"Aesop" is a phantom: the authentic question is, where did this fable appear in the compilations, such as that by Babrius? --Wetman 07:59, 28 April 2007 (UTC)


The link called "Stories that have been called "modern Aesop Fables"" seems nothing but a flagrant case of book promotion. What else could you call it? It takes you to a page that advertises a book you can buy. As far as I know the function of an encyclopedia is not advertising products you can tenuously link to something more famous, so I removed the link. If someone disagrees, feel free to revert and while you're at it also add all the other books of fables you can find on Amazon, say, and don't forget to include a direct "add to shopping cart" to make the encyclopedia a more convenient shopping experience.

that "Sanskrit" version...[edit]

I have been curious to see who added the assertion that La Fontaine's Fables were "partly inspired by the Aesop's Fables, although he acknowledges that the greatest part of them is inspired by the original Sanskrit version." La Fontaine makes no assertion even remotely resembling this in his Préface, which I have now linked to the article. It was User:Deeptrivia we have to credit, in edits made on 1 July 2006. A test of our alertness, no doubt. One that we have failed to detect for over a year. Is the following, added at the same time, also bogus: "A strong similarity exists between the Aesop's fables and some stories in the Panchatantra, which was translated from the Sanskrit original into Syriac under the name Kalilag and Damnag."? One may wonder. --Wetman 10:47, 5 September 2007 (UTC)

I think there was something in Ben E. Perry's introduction to Babrius and Phaedrus about how Aesop's fables were introduced and assimilated into the Indian tradition thereby explaining the similarities to the Panchatantra. I'll look it up. Poshzombie 21:47, 5 September 2007 (UTC)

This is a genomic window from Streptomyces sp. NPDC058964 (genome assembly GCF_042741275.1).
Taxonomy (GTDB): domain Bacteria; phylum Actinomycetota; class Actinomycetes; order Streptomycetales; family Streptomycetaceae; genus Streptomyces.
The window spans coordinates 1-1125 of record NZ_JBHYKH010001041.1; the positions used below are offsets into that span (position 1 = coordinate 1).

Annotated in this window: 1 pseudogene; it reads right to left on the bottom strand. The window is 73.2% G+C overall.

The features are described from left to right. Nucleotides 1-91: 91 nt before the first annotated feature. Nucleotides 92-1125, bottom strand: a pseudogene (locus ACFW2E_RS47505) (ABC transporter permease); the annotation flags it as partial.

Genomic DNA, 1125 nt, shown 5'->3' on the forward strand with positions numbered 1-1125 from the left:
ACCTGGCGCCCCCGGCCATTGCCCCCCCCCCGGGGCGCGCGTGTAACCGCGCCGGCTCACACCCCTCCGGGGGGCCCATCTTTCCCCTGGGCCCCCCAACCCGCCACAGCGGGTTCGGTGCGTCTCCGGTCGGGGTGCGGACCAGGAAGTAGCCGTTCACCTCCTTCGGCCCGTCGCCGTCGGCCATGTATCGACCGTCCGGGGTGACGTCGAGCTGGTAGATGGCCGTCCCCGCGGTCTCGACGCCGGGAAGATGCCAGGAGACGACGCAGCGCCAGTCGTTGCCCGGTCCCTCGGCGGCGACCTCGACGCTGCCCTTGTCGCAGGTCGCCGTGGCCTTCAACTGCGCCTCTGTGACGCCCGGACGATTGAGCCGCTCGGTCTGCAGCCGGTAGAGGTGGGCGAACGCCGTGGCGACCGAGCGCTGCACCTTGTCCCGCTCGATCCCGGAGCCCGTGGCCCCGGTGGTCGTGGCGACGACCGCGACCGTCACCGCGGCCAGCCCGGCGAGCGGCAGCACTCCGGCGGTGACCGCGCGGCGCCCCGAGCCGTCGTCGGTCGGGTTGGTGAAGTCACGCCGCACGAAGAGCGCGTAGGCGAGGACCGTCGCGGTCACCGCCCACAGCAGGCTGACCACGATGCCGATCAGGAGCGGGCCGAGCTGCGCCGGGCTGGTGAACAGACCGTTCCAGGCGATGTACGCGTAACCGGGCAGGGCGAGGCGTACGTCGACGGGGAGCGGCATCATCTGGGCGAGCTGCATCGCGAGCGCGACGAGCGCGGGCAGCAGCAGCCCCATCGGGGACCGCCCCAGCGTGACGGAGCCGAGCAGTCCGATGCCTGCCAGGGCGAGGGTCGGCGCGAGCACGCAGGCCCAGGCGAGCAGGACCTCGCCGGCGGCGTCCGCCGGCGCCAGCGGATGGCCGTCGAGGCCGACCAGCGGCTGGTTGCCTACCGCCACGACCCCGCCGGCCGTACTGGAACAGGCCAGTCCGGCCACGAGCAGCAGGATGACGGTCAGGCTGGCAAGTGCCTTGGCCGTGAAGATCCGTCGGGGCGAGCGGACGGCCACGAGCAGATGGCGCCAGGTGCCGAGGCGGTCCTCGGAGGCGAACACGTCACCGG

Excellent. Maybe even a quote... --Wetman 10:22, 6 September 2007 (UTC)
Done. May need different formatting though.Poshzombie 22:23, 6 September 2007 (UTC)

dubious link[edit]

The "Robert Temple" link leads to an entry about Robert K. G. Temple, author of _The Sirius Mystery_. I believe that this is a different person than the translator. 13:33, 17 September 2007 (UTC)

Personification -vs- Anthropomorphism[edit]

In the article it says,

Aesop's Fables have become a blanket term for collections of brief fables, usually involving personified animals.

and the word "personified" is linked to Personification. Wouldn't Anthropomorphism be a better choice? In that article under the section "Literature" it even talks about this as related to Aesop's Fables. --Doug talk 00:15, 27 December 2007 (UTC)


The article almost consistently refers to Aesop as male, apart from the picture at the top of the article. Which is correct? Stormcloud (talk) 09:38, 26 March 2009 (UTC)

The old man on the frontier lost his horse[edit]

[1] attributes "The old man on the frontier lost his horse" to Aesop yet the story does not appear to be mentioned in the article. Is that link misattributing the story (at which point, I wouldn't expect to see it in this article, anyway) or does wikipedia just not contain any discussion of that story? TerraFrost 08:32, 3 January 2009 (UTC)

Suggested merge from Aesop among the Jews[edit]

I've put a tag suggesting a merge from Aesop among the Jews, because much of the content of that article is already summarised here, with the benefit of 100 years more scholarship.

It would be good if somebody could seriously go through the Aesop among the Jews article (which, being a straight import for the 1906 JE, takes no account of this article existing), and consider how much of it really ought to stay there, and how much is already better treated here. At the moment that whole article is a very odd read, and feels very "unwiki". It could really do with a sympathetic editor to contextualise and focus the material much better, relate it much closer to here, and generally make it a better-guided read. Jheald (talk) 11:49, 28 October 2009 (UTC) dont merge the two. one makes no sense whatsoever and has nothing to do with the other. —Preceding unsigned comment added by Livilu211 (talkcontribs) 20:38, 19 May 2010 (UTC)

Do not merge these articles. they are seperate topics and by adding more and more information to one article, it makes it harder to find a specific thing. it will just cause trouble for researchers and people using this site. —Preceding unsigned comment added by Livilu211 (talkcontribs) 20:36, 19 May 2010 (UTC)